One summer, while exploring the town during their annual stay at Grandma’s house, two siblings and their cousin come across a creepy old house. The kids poke around, one of them causing mischief and tossing rocks at the window, until they glimpse a ghost through the glass! Later, Grandma reveals the house doesn’t belong to a ghost—just old Mr. Peterson.
After visiting again with better intentions, the kids discover Mr. Peterson’s great sense of humor and that his house is full of fascinating things: old toys, photographs, even a film projector. They become regular visitors, until one day, Mr. Peterson is gone: he has left for a retirement home, and his house sits empty. Using odds, ends, and gifts he gave them, the kids create mementos of Mr. Peterson’s home to give back to him.
Full of heart, this picture book incorporates graphic novel elements to tell a layered and moving story about an intergenerational friendship. It shows how appearances can be deceiving: sometimes the best adventure awaits where you least expect it.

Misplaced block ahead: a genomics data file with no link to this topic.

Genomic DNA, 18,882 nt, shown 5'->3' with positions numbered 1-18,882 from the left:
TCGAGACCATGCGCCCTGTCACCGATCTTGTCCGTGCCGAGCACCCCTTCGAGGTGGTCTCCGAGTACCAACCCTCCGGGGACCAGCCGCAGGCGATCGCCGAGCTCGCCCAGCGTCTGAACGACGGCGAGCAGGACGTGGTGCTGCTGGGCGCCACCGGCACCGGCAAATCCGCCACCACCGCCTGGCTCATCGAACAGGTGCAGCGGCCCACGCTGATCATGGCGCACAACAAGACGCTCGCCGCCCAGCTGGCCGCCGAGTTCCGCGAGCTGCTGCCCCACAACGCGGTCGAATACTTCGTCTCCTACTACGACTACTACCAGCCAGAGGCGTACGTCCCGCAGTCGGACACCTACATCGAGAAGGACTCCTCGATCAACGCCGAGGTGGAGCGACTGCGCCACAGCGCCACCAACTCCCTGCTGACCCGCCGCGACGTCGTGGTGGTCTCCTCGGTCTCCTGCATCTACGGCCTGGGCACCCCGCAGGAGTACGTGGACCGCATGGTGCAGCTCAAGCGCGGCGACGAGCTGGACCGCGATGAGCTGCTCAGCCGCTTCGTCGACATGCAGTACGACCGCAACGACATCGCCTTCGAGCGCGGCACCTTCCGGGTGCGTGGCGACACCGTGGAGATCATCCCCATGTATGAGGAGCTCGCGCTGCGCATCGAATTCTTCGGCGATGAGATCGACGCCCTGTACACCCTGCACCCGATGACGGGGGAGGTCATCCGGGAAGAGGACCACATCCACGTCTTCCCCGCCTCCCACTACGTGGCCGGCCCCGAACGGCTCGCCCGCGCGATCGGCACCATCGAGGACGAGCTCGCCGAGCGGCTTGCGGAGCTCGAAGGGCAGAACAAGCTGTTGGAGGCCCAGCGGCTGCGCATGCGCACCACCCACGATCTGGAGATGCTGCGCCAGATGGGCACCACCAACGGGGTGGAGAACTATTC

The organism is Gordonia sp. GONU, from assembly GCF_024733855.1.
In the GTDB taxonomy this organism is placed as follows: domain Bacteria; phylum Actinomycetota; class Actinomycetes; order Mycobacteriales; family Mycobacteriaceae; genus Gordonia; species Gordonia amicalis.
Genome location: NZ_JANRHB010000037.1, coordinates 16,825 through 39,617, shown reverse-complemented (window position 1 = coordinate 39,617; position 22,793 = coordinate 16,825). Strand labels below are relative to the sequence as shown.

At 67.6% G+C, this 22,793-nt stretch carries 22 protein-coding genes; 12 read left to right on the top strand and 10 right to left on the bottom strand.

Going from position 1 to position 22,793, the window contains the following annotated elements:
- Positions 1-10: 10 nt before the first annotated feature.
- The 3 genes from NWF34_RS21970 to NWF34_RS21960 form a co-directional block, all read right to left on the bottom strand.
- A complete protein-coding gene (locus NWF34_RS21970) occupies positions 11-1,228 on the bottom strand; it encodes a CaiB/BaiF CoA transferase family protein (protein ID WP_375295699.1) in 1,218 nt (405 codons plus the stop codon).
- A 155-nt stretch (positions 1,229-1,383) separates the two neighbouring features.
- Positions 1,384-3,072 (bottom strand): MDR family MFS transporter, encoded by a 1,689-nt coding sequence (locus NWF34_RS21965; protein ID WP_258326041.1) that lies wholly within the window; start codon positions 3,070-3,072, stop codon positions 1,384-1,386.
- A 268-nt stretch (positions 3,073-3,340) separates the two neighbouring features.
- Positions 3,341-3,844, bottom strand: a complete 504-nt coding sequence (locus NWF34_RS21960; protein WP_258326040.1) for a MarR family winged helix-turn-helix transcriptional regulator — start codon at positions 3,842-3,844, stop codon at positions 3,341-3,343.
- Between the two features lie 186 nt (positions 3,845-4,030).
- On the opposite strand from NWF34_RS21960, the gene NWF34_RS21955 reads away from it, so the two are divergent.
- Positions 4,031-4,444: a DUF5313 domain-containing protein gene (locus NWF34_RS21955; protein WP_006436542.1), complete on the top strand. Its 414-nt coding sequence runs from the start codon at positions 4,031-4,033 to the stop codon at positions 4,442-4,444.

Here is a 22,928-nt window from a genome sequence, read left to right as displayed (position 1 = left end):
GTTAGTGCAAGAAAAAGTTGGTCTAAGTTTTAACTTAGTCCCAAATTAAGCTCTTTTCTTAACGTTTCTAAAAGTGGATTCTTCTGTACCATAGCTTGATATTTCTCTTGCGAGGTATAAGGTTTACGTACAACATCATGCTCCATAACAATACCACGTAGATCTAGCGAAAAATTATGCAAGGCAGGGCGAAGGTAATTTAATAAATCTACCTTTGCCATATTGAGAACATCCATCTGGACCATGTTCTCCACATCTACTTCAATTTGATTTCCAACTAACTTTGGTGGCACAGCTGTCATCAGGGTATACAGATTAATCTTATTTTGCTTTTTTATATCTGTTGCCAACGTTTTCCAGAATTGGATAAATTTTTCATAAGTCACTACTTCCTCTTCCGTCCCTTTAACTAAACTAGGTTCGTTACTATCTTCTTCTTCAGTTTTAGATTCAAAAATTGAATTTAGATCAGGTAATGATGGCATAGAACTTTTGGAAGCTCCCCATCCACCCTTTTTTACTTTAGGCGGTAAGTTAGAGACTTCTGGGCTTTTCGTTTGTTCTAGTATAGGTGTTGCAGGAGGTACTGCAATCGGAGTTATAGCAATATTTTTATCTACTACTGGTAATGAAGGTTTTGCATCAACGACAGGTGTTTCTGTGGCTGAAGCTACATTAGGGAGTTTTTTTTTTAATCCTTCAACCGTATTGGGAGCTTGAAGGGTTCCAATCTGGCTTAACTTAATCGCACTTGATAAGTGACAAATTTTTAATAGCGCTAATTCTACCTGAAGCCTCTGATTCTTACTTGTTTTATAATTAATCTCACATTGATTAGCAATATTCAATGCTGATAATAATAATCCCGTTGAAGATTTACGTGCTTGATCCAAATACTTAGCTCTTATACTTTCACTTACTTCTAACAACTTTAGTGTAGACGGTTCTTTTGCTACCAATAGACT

KARI RUST is an author/illustrator with a background in character animation and design. Also the creator of the OLA Blue Spruce Award nominee Tricky, Kari is a graduate of Emily Carr University of Art and Design. She lives in Vancouver, British Columbia.
"A great book to teach empathy, kindness, and neighborly love."
”Quiet and reflective, as fleeting as summertime itself.”
"A sweet intergenerational story with gorgeous illustrations. The message that it is necessary to look past first appearances is one that is sure to resonate with parents and caregivers."
"The first-person narrative makes for a very personal telling, and their story is packed with suspense, detail and warmth."
"This delightful excursion into multi-generational relationships is a really refreshing look at how young people can find meaningful friendships with people of other generations."
"Not only a story of friendship bridging the generational divide, but it’s also a nostalgic recollection of the way summertime punctuates a childhood."
"The comics-inspired format and sensitive themes about looking deeply, questioning assumptions, and finding beauty everywhere make this memorable."